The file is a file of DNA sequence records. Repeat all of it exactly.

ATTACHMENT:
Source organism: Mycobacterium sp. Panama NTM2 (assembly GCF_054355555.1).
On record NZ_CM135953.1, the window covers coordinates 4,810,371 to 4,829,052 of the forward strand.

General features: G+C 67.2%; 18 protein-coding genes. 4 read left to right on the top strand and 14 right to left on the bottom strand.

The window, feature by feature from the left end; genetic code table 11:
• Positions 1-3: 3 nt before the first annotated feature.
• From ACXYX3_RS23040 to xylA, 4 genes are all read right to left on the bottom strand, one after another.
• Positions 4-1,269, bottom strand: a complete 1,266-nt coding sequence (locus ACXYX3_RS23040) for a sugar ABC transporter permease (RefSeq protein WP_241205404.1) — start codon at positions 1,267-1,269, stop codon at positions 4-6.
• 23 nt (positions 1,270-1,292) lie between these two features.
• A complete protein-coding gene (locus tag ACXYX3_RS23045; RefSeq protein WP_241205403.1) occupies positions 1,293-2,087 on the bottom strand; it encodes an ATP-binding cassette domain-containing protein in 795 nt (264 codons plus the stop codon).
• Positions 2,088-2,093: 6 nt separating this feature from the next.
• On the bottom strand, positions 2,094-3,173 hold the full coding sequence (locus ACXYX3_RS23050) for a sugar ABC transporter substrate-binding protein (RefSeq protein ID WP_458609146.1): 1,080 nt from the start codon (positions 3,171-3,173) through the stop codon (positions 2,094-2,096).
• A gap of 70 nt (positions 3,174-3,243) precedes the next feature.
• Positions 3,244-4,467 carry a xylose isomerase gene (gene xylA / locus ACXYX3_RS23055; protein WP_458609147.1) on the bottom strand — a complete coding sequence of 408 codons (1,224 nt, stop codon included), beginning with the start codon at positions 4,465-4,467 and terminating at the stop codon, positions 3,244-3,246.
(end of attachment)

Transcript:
Source organism: Mycobacterium sp. Panama NTM2 (assembly GCF_054355555.1).
On record NZ_CM135953.1, the window covers coordinates 4,810,371 to 4,829,052 of the forward strand.

General features: G+C 67.2%; 18 protein-coding genes. 4 read left to right on the top strand and 14 right to left on the bottom strand.

The window, feature by feature from the left end; genetic code table 11:
• Positions 1-3: 3 nt before the first annotated feature.
• From ACXYX3_RS23040 to xylA, 4 genes are all read right to left on the bottom strand, one after another.
• Positions 4-1,269, bottom strand: a complete 1,266-nt coding sequence (locus ACXYX3_RS23040) for a sugar ABC transporter permease (RefSeq protein WP_241205404.1) — start codon at positions 1,267-1,269, stop codon at positions 4-6.
• 23 nt (positions 1,270-1,292) lie between these two features.
• A complete protein-coding gene (locus tag ACXYX3_RS23045; RefSeq protein WP_241205403.1) occupies positions 1,293-2,087 on the bottom strand; it encodes an ATP-binding cassette domain-containing protein in 795 nt (264 codons plus the stop codon).
• Positions 2,088-2,093: 6 nt separating this feature from the next.
• On the bottom strand, positions 2,094-3,173 hold the full coding sequence (locus ACXYX3_RS23050) for a sugar ABC transporter substrate-binding protein (RefSeq protein ID WP_458609146.1): 1,080 nt from the start codon (positions 3,171-3,173) through the stop codon (positions 2,094-2,096).
• A gap of 70 nt (positions 3,174-3,243) precedes the next feature.
• Positions 3,244-4,467 carry a xylose isomerase gene (gene xylA / locus ACXYX3_RS23055; protein WP_458609147.1) on the bottom strand — a complete coding sequence of 408 codons (1,224 nt, stop codon included), beginning with the start codon at positions 4,465-4,467 and terminating at the stop codon, positions 3,244-3,246.